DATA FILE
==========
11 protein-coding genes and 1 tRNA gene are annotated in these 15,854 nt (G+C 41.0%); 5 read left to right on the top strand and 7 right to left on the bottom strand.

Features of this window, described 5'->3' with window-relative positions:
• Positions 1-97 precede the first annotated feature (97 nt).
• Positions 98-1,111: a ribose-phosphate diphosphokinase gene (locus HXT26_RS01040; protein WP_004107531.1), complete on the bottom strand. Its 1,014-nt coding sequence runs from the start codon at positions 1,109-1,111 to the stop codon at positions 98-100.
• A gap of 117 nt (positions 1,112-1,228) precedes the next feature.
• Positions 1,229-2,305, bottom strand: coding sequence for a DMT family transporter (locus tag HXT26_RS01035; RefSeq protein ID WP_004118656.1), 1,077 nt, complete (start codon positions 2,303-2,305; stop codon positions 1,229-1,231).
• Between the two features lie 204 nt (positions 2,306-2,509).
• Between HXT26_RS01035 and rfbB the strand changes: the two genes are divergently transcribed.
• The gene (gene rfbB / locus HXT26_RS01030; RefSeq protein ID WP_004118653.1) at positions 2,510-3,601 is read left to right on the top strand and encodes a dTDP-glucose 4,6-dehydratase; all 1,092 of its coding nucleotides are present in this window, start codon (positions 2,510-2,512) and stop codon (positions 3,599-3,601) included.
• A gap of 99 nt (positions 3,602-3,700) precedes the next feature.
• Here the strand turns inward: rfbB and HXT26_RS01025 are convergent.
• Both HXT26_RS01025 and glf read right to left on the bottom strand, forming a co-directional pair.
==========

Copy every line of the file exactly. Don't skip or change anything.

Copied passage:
11 protein-coding genes and 1 tRNA gene are annotated in these 15,854 nt (G+C 41.0%); 5 read left to right on the top strand and 7 right to left on the bottom strand.

Features of this window, described 5'->3' with window-relative positions:
• Positions 1-97 precede the first annotated feature (97 nt).
• Positions 98-1,111: a ribose-phosphate diphosphokinase gene (locus HXT26_RS01040; protein WP_004107531.1), complete on the bottom strand. Its 1,014-nt coding sequence runs from the start codon at positions 1,109-1,111 to the stop codon at positions 98-100.
• A gap of 117 nt (positions 1,112-1,228) precedes the next feature.
• Positions 1,229-2,305, bottom strand: coding sequence for a DMT family transporter (locus tag HXT26_RS01035; RefSeq protein ID WP_004118656.1), 1,077 nt, complete (start codon positions 2,303-2,305; stop codon positions 1,229-1,231).
• Between the two features lie 204 nt (positions 2,306-2,509).
• Between HXT26_RS01035 and rfbB the strand changes: the two genes are divergently transcribed.
• The gene (gene rfbB / locus HXT26_RS01030; RefSeq protein ID WP_004118653.1) at positions 2,510-3,601 is read left to right on the top strand and encodes a dTDP-glucose 4,6-dehydratase; all 1,092 of its coding nucleotides are present in this window, start codon (positions 2,510-2,512) and stop codon (positions 3,599-3,601) included.
• A gap of 99 nt (positions 3,602-3,700) precedes the next feature.
• Here the strand turns inward: rfbB and HXT26_RS01025 are convergent.
• Both HXT26_RS01025 and glf read right to left on the bottom strand, forming a co-directional pair.